Is your neighbourhood making you fit or fat?
November 27th, 2015 by tanya
Walkability tool helps urban planners play a role in fighting obesity
Urban planners have a bigger role to play in fighting obesity according to health and urban research experts at the University of Melbourne.
Public health researcher Professor Billie Giles-Corti said the data, maps and tools exist to improve ‘walkability’ in Melbourne, and other cities in the future.
“The way we design cities has a major impact on the health and wellbeing of residents,” she said.
Professor Giles-Corti is leading a project to develop databases and analytical tools that make it easy for local government urban planners to check ‘walkability’, the extent to which a suburb’s urban design encourages walking as a mode of transport or for recreation.
The Australian Urban Research Infrastructure Network (AURIN) Walkability Tool, available to researchers and government planners via www.aurin.org.au, allows users to measure, model and visualise the consequences of planning decisions before building work even begins.
“Being physically active is like a silver bullet for public health. Walking is one of the easiest and cheapest ways to be active,” Professor Giles-Corti said.
“Inner Melbourne has the local services, land use mix, density and public transport options that make neighbourhoods more walkable. Council has improved walkability by widening footpaths and improving connectivity through features like lane ways.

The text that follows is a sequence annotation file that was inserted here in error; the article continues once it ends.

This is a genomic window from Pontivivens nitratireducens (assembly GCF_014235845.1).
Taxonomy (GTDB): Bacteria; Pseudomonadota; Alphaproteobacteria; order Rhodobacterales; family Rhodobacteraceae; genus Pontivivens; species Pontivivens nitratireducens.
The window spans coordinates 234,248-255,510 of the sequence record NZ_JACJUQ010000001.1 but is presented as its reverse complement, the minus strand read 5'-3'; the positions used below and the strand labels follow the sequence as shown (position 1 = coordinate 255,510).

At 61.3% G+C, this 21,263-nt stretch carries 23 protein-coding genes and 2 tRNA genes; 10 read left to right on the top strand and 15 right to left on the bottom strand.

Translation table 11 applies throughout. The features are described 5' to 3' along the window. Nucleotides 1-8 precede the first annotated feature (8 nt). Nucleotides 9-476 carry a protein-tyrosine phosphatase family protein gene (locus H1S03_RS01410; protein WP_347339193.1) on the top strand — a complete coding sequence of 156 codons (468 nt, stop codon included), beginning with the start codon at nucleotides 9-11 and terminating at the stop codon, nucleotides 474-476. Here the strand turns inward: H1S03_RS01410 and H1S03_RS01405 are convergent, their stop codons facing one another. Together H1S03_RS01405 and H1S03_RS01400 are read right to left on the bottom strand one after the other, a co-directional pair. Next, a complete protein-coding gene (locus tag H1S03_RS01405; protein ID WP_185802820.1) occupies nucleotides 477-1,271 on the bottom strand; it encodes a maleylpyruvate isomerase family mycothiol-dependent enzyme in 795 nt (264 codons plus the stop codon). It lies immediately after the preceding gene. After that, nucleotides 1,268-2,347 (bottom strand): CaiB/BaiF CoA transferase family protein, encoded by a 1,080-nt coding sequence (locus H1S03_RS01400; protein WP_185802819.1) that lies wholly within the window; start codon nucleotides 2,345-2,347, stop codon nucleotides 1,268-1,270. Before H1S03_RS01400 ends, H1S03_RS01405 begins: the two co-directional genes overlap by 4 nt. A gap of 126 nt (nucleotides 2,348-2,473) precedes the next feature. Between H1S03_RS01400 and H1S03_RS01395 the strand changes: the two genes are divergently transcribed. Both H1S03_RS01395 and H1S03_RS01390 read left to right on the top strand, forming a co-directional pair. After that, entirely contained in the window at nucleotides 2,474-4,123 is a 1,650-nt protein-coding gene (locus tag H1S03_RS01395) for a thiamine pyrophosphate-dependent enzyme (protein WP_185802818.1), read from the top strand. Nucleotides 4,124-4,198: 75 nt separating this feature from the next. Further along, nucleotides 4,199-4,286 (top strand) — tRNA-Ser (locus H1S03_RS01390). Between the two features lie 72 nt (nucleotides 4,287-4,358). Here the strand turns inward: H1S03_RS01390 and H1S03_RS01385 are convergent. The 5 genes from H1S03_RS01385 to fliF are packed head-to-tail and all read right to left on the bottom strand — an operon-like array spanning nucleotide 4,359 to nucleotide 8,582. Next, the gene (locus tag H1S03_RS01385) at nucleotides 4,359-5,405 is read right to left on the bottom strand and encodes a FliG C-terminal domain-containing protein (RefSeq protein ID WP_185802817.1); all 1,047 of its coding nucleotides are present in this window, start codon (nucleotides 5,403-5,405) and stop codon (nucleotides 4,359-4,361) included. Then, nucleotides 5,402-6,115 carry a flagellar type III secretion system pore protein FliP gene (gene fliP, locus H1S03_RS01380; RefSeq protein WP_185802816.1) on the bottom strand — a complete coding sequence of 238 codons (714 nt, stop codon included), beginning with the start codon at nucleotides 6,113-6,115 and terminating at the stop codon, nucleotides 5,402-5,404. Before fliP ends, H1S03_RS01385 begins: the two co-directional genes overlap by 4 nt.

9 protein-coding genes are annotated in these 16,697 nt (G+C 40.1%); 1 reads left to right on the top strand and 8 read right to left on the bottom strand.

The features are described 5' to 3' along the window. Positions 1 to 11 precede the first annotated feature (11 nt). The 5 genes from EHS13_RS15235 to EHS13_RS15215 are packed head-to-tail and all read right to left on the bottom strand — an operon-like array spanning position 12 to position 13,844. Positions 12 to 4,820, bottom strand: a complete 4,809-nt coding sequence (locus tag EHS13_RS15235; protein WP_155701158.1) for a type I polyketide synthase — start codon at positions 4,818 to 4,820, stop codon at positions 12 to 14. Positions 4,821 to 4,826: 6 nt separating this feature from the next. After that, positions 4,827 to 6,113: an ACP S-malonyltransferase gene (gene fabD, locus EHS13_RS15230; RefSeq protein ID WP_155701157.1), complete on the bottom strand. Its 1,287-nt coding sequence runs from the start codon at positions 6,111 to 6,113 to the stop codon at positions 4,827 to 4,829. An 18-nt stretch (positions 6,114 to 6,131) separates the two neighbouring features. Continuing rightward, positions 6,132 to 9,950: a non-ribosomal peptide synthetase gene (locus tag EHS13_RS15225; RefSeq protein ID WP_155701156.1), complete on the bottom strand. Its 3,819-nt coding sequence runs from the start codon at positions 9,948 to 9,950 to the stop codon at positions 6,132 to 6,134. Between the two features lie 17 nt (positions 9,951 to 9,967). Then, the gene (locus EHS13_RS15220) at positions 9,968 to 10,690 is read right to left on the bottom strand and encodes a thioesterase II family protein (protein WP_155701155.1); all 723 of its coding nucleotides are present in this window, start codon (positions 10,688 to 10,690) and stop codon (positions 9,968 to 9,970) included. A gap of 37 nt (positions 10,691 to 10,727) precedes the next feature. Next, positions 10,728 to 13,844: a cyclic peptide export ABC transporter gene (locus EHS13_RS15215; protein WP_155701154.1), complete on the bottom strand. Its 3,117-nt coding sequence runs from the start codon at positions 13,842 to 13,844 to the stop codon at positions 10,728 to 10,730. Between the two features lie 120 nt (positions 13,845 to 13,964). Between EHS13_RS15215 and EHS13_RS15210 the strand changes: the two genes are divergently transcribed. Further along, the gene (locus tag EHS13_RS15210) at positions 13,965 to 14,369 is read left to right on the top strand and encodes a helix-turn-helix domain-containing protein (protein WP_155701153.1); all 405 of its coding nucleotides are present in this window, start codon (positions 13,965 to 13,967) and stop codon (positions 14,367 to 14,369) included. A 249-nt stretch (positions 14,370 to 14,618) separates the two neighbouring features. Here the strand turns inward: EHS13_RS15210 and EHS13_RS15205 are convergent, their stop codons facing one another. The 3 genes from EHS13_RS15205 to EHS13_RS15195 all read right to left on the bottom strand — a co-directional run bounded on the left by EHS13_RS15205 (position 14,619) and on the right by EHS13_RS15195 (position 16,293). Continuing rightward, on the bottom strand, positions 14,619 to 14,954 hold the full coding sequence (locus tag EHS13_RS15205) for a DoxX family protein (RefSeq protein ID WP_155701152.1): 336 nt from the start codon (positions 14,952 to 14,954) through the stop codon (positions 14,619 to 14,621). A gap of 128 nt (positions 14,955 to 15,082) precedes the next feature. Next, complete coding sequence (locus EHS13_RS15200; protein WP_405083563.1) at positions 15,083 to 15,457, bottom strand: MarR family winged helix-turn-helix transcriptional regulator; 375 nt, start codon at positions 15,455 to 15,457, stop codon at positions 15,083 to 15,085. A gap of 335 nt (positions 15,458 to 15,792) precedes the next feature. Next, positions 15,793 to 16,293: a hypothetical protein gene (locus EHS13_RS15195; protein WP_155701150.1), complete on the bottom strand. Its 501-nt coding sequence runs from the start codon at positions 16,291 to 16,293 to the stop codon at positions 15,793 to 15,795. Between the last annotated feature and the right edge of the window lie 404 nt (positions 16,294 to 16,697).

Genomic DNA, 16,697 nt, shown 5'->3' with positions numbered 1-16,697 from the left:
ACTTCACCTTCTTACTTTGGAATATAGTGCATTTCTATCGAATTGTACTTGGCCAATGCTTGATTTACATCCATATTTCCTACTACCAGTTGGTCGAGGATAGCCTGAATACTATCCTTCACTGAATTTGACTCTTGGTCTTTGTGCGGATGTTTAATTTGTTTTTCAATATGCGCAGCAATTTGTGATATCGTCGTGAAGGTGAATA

“In contrast, outer suburbs are less walkable because they are low density and spread out, with limited public transport options and few shops in walking distance of most homes. Despite the importance of walkable neighbourhoods, we’re still seeing low density, car-reliant new suburbs.”
Director of AURIN Andrew Dingjan said awareness-raising initiatives that promote walking are important because they focus attention on how we might better plan for and build our neighbourhoods across Australia’s cities to make it easier for people to walk and gain the benefits of exercise to enhance health outcomes.
“The automated walkability tool provided through AURIN is a great case study of how federal government investment in research infrastructure can enhance smart, evidence-based urban planning,” he said.
The AURIN Walkability Tool was developed in collaboration with the University of Western Australia, VicHealth and the University of Melbourne.